Over 300,000 dead. Massive unemployment. Government failure. Corruption. Alt right domestic terrorism. You and me. Us.
The leak started in the roof and dripped down, spreading across most of the family room’s ceiling, which sagged.
The man and his partner had purchased the home several years ago, and it had passed all its inspections. The couple hadn’t had any real trouble with the house itself. Yes, appliances would break and need to be replaced: the microwave, the coffee pot. Occasionally, a plumbing issue, the backed-up bathroom sink drain, but the simple two-story house seemed solid.
Their previous inspector informed them that it had been built over two hundred years ago out of the finest materials and construction techniques of the time. Been here for ages. No structural problems. Solid rock foundation.
The new inspector traced the leak, up from the family room and leading to a crack in the roof. He ascended into the treacherous attic, trying to remain on the floor joists and not fall through the ceiling, and then onto the roof. The couple remained inside, trying to follow his steps from the sounds. They finally gave up, watching television while the inspector now moved below them. The small basement had been finished off by one of the previous owners, hiding most of the house’s structural work inside the walls. The inspector managed to squeeze in through a small wire screen. They heard him thumping around underneath them, investigating the supports and other things, while they stood above, worried.
I’ll be up soon, he shouted, voice muffled.
He wiggled out later. He was sweating, wiping his forehead on his damp sleeve. He said it was rotted out.
Which part? The man asked.
All of it, he replied, sweeping his arm toward the house.
It’s not fixable? The woman said.
Your house is about to collapse in on itself. Totally rotted out, the entire area within the walls: the ceilings, the floors, and the beams holding it up, all bad.
The couple had no clue. Yes, the paint peeled in places and the gutters were stuffed with rubbish. But it had to be torn down?
The inspector nodded while scrawling across his notes. Your foundation’s safe but the beams are all wood. It’s old. They’re covered by that black junk. It’s dangerous, possibly fatal. You either have to fix or move. That’s what the city’ll say.
How much will it cost?
More than what it’s worth. He handed them the clipboard and pointed where they had to sign.
We can’t afford to move, she said after signing.
The inspector shrugged: it was merely business.
The couple nodded, understanding because that was the reason they always seemed to be given. What will happen?
Flipping through his sloppy clipboard, the inspector checked the signatures, warning that eventually, at this rate, within the year, it’ll just topple in on itself, killing anyone living here.
We’ll end up on the street, she said. Her hand gripped the inspector’s forearm. He looked down at it. The man put his arms around her, pulling her back, loosening the grip.
Sorry, I just inspect the houses, he said. You’ll get a notice from the city. He closed the front door behind him, giving it a hard pull because it always stuck.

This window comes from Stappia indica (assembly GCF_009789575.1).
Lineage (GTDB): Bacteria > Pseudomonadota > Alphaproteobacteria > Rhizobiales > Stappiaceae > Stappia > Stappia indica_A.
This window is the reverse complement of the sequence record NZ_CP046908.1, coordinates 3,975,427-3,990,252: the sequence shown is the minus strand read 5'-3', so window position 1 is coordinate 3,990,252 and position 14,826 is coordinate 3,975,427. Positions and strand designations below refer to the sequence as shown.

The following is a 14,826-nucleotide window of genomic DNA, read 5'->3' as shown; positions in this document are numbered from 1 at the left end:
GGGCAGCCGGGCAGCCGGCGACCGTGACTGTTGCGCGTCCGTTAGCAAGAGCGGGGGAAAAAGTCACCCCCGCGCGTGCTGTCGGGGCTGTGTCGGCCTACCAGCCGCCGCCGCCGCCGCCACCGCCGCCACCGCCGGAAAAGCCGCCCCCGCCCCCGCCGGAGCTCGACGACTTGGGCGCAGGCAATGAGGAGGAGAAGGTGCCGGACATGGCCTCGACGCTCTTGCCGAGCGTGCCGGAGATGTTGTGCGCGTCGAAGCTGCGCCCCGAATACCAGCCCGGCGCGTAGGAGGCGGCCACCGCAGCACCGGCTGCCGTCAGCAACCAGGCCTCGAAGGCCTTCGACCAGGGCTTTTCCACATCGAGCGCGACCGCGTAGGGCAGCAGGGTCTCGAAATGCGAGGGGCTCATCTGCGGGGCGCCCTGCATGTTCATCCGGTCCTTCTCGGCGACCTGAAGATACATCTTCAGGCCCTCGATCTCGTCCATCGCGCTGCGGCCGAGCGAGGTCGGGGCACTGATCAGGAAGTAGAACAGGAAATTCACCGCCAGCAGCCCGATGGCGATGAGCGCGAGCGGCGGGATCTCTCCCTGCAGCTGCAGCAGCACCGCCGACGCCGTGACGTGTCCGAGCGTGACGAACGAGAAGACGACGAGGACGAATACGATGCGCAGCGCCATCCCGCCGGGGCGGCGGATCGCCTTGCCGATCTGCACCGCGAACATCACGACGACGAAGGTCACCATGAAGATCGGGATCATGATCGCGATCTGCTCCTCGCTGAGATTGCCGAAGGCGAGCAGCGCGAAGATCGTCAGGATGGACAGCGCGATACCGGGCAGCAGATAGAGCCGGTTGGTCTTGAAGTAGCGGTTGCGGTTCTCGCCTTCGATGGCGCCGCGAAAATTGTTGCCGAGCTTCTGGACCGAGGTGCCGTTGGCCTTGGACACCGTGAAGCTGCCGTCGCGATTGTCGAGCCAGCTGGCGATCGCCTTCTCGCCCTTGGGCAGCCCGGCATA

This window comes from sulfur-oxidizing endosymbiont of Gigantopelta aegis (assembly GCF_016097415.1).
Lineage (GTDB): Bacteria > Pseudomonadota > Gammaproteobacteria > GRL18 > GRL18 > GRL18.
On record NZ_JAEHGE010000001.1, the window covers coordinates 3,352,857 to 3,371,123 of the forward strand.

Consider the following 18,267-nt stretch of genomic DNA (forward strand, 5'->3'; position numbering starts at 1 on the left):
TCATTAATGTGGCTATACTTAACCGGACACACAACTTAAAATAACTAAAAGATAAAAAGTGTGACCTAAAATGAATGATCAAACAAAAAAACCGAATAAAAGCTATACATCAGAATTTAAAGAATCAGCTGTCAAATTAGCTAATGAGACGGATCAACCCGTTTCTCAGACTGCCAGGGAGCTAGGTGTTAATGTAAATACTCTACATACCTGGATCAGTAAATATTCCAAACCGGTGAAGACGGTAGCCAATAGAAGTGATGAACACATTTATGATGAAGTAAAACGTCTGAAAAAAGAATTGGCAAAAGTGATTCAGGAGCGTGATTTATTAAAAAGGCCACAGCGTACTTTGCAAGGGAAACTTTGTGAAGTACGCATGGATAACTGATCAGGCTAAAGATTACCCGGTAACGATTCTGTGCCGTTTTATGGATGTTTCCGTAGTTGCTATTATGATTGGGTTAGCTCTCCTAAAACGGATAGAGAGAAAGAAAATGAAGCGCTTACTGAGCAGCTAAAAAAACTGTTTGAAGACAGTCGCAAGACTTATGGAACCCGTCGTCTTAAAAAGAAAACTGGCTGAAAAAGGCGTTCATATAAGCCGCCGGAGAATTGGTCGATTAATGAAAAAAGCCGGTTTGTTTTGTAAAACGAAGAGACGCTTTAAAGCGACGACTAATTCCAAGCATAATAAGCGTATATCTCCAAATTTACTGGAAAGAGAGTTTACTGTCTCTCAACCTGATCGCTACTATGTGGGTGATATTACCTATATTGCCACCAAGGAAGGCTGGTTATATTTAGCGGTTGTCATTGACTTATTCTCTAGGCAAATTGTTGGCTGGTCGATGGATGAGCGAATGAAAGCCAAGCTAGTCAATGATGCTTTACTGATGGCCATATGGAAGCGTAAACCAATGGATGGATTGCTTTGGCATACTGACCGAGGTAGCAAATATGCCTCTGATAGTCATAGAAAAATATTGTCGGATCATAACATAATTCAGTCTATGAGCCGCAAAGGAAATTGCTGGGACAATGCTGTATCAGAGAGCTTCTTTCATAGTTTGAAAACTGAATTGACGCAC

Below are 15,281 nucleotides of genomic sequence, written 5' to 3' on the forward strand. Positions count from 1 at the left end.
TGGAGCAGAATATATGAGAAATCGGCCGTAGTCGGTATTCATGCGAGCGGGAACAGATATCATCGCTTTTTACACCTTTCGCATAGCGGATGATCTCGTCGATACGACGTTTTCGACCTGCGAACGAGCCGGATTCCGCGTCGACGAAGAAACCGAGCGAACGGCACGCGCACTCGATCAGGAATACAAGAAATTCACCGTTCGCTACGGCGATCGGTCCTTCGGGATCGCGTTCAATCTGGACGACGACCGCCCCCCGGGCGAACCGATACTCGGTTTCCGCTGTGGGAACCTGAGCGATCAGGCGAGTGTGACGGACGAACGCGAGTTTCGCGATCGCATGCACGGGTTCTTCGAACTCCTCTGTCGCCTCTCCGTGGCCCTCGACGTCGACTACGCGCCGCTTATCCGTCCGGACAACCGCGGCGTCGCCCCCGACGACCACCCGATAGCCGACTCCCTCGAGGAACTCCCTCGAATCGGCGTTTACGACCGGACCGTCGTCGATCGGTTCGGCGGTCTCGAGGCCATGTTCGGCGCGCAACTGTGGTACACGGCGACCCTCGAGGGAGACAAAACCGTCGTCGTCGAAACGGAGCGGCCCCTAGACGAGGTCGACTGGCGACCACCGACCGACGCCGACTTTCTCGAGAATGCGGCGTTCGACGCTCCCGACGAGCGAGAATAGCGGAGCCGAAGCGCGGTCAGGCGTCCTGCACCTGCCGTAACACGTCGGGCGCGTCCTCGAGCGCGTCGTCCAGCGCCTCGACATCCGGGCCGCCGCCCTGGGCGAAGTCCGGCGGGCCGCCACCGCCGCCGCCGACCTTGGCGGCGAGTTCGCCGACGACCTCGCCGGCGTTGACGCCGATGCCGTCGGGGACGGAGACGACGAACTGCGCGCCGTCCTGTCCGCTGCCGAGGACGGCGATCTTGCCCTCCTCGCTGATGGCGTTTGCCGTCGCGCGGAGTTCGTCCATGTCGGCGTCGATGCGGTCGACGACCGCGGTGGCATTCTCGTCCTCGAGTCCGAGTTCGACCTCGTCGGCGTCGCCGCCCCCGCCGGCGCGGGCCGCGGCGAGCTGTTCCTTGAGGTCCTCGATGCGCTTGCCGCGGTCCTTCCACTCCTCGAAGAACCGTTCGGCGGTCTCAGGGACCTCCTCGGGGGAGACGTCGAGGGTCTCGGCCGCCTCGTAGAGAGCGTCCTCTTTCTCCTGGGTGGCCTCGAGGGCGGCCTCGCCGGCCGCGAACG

The couple sat in silence. Upstairs something fell over. The bedroom window was loose. The past year had been difficult, what with the job losses. She whispered, We don’t have the money to hire someone. The husband said, I’m not the best handyman but still.
Surprised, she turned to him: Are you talking about fixing it up?
We have to do something. He pointed to the long crack growing in the ceiling. It will be as if someone leaned down and stuck a fingernail in the crack, breaking it open more every day. Besides, it’s our house.
We don’t have the skill, she quietly stated. I’ll start packing.
She stood, walking toward the bedroom, until he asked, And where are we going to go?
She didn’t answer.
Over the next couple of days, he started to gather wood and other items needed for the work, whether it was discarded by their own house, or found around the neighborhood, in the local green dumpsters or graciously given by friends who no longer needed them. What little money they had, the man invested in items from the hardware store. When he had a problem framing the new, smaller, structure, she joined him, helping him with the bottom plate. The couple learned that her construction skills were superior to his but he had good ideas and they learned to work together. Part of the original roof collapsed but they kept going.
They followed plans from the internet. They built within the footprint of the original house but expanded it in other ways, new directions like incorporating the first-floor bathroom into their new domain. They solidified the new frame within the old, added drywall, making sure it was strong and couldn’t fall down on them. After several months of intense work, they had a smaller house lodged within the currently decaying one. As they huddled in there, the old house rained its ruins down upon them, banging off the impenetrable roof, as the world, the sky and the land opened up before them.
Ron Burch’s fiction has been published in numerous literary journals including South Dakota Review, Fiction International, Mississippi Review, and been nominated for the Pushcart Prize. His new novel, JDP, comes out in 2021 from BlazeVox books. He lives in Los Angeles.